procedures for the claims staff,” says Kerri
Weaver, a leader in claims communication
and change management at Westfield.
Westfield is near the conclusion of tests
on a suite of technology with the core solution being the claims management system
it acquired from Guidewire, according to
Bowers. In addition, the carrier has other
technology to be integrated into that core,
such as a payment system, and an electronic
“In all we have about a dozen major projects that together
will integrate with this claims management system,” he says.
“We are in the final testing and anticipate we will have it fully
deployed in the field by the end of the year.”
To do this correctly, Westfield put together a change-agent
team scattered across the carrier’s operating territory, explains
Weaver, with two or three individuals in each service office to
provide feedback and gauge change readiness.
Those representatives will receive early training to support
the deployment of the claims system. With over 30 service offices, Westfield also reaches out to discuss updates on the claims
strategy. Weaver add that the company has a hands-on demo
that enables leaders and change agents to get on the system and
get a first-hand view of what the system will be like.
Organizational alignment is a major part of change management, points out Mihaliak. The roles employees take, the
workflow, the procedures, and the measurements are all areas
that influence behavior.
“Business unit readiness has to be there on day one,” he says.
“Make sure the technology is in place, training, and sustainabil-
ity action, which is the performance management process to
Anthony Tempesta, senior manager, advisory services for
E&Y, believes the insurance industry has undergone an unprec-
edented change, so transformation is no longer considered an
ugly word for carriers.
“Companies make investments; they swap out legacy
platforms and that new technology brings a lot of change,”
says Tempesta. “It’s not just plug in the software and use it; it’s
a change in the organizational structure, how people respond
to clients, and how they work with each other. Customers
want business to move faster and better with a higher level of
self-service. Change management imbeds that capability—that
disciplined approach—within the organization.”
The old Westfield operational model was geographic, ex-
plains Weaver, with three operations territories. The carrier
changed to a line of business model for its three lines of busi-
ness: casualty, property, and workers’ compensation. Weaver
points out the work has changed significantly for the staff.
Prior to the operational change, Westfield representatives
visited the different service offices to gather pain points from the
staff and determine what they would like to see from the planned
“We tried to gauge their awareness of the need for change
and then their desire to undergo change,” says Weaver.
Operating with a geographic model meant there was a lack
of consistency in how processes were performed at different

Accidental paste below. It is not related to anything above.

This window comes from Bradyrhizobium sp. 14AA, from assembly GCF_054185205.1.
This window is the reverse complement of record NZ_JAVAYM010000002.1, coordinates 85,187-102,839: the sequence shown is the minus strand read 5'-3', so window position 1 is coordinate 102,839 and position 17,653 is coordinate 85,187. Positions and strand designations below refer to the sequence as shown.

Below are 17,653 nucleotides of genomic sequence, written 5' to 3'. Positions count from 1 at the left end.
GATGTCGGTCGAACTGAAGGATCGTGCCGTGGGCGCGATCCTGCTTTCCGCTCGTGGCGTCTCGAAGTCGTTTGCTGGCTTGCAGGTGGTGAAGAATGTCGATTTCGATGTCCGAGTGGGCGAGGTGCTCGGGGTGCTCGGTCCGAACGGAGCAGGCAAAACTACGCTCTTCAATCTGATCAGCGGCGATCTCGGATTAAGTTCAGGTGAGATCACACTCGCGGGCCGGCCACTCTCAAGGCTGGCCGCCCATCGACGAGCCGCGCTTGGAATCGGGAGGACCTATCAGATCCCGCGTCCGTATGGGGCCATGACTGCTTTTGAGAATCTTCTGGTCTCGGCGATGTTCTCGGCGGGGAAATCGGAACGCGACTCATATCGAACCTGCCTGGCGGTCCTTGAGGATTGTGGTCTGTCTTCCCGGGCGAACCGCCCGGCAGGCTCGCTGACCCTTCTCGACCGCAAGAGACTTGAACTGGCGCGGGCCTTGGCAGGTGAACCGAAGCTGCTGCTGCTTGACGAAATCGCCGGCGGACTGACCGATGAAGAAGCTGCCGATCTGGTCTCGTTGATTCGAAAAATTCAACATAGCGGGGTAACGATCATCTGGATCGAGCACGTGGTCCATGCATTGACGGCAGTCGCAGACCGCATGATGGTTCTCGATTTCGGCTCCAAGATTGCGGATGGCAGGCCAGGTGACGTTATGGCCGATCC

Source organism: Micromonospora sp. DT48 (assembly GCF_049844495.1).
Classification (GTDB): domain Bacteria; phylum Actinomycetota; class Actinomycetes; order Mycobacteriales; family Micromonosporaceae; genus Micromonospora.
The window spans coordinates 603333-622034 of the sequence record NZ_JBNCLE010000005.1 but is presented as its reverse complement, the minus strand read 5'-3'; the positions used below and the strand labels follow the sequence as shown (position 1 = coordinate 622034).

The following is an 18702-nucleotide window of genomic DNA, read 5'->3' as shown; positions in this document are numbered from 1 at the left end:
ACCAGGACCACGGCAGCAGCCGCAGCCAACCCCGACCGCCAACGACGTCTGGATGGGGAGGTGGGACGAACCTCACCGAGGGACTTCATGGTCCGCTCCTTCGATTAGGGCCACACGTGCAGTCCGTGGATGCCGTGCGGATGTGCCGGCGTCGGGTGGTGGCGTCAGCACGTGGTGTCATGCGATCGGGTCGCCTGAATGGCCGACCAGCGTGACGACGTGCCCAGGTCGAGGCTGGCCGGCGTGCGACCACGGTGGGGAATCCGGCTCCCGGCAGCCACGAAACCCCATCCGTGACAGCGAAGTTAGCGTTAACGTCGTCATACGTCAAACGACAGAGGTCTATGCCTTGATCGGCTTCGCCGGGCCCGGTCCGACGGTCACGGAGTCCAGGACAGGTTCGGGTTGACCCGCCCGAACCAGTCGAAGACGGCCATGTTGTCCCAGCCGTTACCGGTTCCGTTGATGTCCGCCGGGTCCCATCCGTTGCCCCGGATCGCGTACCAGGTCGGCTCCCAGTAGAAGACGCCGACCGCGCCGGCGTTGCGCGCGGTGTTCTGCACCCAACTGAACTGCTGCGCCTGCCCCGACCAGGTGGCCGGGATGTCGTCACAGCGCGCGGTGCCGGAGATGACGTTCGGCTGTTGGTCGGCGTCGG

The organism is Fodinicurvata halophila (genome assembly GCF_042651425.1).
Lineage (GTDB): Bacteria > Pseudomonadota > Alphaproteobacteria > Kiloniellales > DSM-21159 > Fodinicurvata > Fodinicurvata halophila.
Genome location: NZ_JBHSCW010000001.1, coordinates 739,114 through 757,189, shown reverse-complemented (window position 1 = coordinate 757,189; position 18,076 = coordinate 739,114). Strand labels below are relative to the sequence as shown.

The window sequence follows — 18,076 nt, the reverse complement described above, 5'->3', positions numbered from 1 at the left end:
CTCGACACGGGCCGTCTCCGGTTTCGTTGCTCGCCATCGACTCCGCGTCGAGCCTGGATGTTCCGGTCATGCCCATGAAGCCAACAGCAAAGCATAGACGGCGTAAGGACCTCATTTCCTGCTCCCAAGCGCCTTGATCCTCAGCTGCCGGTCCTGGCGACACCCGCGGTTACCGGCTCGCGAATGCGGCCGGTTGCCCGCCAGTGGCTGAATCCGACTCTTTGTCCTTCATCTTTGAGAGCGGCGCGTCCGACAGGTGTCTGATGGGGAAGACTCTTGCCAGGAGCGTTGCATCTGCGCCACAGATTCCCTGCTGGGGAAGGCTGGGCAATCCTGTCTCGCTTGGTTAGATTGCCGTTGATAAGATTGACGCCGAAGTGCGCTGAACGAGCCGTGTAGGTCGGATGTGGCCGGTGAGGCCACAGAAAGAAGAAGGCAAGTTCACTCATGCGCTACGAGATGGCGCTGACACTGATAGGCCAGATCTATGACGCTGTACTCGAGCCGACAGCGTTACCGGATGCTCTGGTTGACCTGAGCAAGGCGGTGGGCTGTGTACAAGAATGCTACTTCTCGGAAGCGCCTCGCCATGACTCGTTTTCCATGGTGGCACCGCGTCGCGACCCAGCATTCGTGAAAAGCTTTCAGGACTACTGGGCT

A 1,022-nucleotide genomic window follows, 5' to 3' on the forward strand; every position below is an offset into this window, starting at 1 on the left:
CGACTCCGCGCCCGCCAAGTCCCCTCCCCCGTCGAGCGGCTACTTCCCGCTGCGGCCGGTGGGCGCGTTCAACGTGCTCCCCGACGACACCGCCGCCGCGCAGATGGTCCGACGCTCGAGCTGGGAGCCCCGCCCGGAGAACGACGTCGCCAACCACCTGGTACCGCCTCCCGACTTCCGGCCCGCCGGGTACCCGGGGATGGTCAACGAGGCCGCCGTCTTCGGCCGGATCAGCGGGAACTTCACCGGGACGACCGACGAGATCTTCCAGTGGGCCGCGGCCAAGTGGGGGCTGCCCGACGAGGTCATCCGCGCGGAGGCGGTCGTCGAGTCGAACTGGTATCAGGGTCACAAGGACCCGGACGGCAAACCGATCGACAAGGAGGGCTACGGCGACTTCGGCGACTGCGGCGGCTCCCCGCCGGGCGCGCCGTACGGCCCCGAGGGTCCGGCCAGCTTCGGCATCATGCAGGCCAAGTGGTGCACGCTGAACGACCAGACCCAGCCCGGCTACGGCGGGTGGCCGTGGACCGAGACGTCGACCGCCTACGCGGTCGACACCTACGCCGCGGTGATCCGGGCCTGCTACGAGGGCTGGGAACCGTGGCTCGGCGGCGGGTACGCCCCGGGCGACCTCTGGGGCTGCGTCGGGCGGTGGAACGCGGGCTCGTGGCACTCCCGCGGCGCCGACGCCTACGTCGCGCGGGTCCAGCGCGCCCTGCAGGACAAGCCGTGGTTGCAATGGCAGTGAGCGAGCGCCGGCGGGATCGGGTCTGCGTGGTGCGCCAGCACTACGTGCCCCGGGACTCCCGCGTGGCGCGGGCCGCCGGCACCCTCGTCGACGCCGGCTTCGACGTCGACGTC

offices. With the new complexities of insurance, Weaver points
out the carrier felt it was important to focus on the functional
line of business.
“The lines of business we were writing and the expertise
for those lines has changed over the last decade,” says Bowers.
“That contributed to the need for changes in our processes, plus
the complexity within those lines of business.”
Tempesta acknowledges new technology platforms call for
better communications and training. Those remain important
factors, but within change management an additional priority
involves embedding a disciplined approach that drives how the
business engages with employees, customers, and stakeholders
to ensure the business users perform their tasks in a manner the
change management team perceives to be the correct way.
Process management is important for carriers using new
software solutions, but Mihaliak points out companies have different views on how to integrate process management discipline
into the change management program.
“In some places, carriers feel like that’s part of the change
management scope, but in other areas they have spun out lean
development groups or Six Sigma,” he says. “What’s important is
companies need to be sure they get a strong level of integration
within the program. I know that sounds obvious, but when you
are trying to compile skills to run a program it is a challenge.
You have to make sure you have experienced program leaders
familiar with all these disciplines so they can pull it together to
work more effectively.”
Tempesta adds that if an insurer undergoes an organiza-
tional change or plugs in a new technology system, the project
touches multiple areas and process management is just one of
“Whether that falls into the official change management
workspace, that’s fine, but you are going to touch processes
anytime you implement new technology and that needs to be
addressed,” he says.
Bowers reports there were two directions Westfield took
with process changes. The first involved the insurer’s overall strategy and how that strategy related to the new claims
“We spent significant time with our senior executives to
work through how we wanted the capabilities to be put in place
and the processes necessary to support them,” he says.
The second focus involved a process study that was com-
pleted before the new claims system was put in place to identify